It is well to remember that during the Cold War relativist interpretations of human rights suited western interests in dealings with Third World dictatorships. It was only after the end of the Cold War that the global North became uncompromisingly universalist, now in pursuit of its neoliberal global capitalist agenda, which it was prepared to defend at the cost of violating the same freedoms and democracy it purported to advocate. In the meantime, leaders in the global South, boxed between western pressures and popular struggles for democratization and human rights reacted by espousing more and more relativist positions. Thus, different groups have supported the relativist and universalist perspectives at different times, rendering each one of them a potential tool of both oppression and liberation depending on the context.
Contestations of human rights are not new even within specific regions, including in the so-called western world where different ideological and political traditions and perspectives-religious vs. secular, liberal vs. Marxist, nationalist vs. internationalist, philosophical vs. pragmatic-have battled for supremacy for a long time. Indeed, it is ultimately counterproductive to turn the idea of human rights into ‘Western,’ ‘Asian,’ ‘African’ or ‘Islamic,’ for that turns the language of human rights into self-serving rhetorical or ideological contestations that have little bearing on historical realities and the challenges of constructing a global human rights culture.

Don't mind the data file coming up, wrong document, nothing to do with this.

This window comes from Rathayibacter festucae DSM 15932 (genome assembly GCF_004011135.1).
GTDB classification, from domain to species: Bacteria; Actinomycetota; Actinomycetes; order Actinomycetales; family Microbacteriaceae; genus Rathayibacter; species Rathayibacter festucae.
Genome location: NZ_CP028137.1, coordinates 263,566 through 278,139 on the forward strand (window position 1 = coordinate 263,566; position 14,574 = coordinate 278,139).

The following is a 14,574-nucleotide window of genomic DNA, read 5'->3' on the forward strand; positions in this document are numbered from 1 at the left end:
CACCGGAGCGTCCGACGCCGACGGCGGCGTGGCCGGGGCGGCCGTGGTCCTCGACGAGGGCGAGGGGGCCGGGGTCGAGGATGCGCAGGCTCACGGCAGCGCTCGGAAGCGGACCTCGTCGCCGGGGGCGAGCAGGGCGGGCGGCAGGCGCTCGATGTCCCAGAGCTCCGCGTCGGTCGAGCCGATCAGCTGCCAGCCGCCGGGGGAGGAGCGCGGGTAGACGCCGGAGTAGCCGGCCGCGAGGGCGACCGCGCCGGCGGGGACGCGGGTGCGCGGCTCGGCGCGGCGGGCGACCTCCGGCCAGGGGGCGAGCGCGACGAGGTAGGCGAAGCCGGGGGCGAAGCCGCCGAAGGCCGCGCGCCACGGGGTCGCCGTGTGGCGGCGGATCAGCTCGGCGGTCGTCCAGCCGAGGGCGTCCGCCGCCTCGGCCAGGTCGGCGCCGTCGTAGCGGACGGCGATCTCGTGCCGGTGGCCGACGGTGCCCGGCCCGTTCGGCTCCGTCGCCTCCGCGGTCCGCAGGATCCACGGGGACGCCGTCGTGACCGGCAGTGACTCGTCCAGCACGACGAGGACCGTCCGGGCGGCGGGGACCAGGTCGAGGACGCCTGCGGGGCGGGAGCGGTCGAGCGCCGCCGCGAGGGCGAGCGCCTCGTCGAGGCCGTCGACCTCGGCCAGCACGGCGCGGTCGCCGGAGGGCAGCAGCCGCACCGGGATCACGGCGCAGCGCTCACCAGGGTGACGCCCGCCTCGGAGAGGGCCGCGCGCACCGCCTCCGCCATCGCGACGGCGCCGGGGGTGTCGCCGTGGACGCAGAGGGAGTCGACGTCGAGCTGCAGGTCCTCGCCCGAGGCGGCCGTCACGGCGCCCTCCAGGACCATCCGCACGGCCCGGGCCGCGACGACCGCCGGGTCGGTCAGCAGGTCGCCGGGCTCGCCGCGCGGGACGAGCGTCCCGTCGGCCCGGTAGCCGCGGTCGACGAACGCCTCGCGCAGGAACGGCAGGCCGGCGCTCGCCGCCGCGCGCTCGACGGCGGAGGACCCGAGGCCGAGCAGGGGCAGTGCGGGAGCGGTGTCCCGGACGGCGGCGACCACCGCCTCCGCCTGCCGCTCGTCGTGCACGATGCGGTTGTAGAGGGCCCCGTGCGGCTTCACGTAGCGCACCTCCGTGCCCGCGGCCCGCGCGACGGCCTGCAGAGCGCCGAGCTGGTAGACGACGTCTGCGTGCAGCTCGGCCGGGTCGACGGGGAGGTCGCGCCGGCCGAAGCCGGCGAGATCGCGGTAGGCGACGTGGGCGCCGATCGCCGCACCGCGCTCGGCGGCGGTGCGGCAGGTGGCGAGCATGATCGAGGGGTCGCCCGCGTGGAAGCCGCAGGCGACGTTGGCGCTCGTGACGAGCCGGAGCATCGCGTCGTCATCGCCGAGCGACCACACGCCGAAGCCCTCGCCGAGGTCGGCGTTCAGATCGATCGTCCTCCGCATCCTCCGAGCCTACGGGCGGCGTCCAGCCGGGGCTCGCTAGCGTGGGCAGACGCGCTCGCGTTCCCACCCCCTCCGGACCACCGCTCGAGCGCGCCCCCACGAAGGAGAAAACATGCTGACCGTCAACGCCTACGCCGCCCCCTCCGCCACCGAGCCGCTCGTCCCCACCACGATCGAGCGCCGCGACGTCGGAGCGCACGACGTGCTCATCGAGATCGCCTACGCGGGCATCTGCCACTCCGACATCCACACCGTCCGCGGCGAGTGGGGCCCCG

Certainly human rights are not organic to or a natural result of a fictive western tradition going back to ancient Greece, a teleological narrative of retrospective appropriation that is fundamentally ahistorical and intellectually flawed. For EuroAmerica that has perpetrated some of the worst human rights abuses in modern times-from the barbarities of slavery, genocide, colonialism, the horrendous two world wars and numerous other wars-to claim human rights superiority is a travesty, a cruel joke. Nor can countries in the global South chafing under postcolonial dictatorships claim moral superiority either.
The division and hierarchy of rights emerged out of international ideological struggles after the end of the Second World War, many of them played out in the confines of the United Nations (UN). In the early years of the UN, the United States and its allies were dominant and they succeeded in splitting the proposed human rights covenant into two, one for civil and political rights (CPR), which they championed, and the other for economic social and cultural rights (ESCR), which found loud support in the former Soviet Union and among its allies and the emerging Third World, despite a resolution by the UN General Assembly that the two groups of rights were “interconnected and interdependent.”
In the 1960s many of the organs of the UN, including those involved in the institutionalization of human rights norms such as the UN Commission for Human Rights (UNCHR) were increasingly dominated by Third World countries organized around the Non-Aligned Movement. The early 1970s were the heydays of Third World militancy and demands were made for the restructuring of the international system. It was in this context that in 1972 a Senegalese jurist, Kéba Mbaye, proclaimed the right to development (RTD), which was adopted seven years later by the UNCHR. Soon other rights, for example to peace and a protected environment were added to the repertoire of what came to be known as solidarity rights (SR).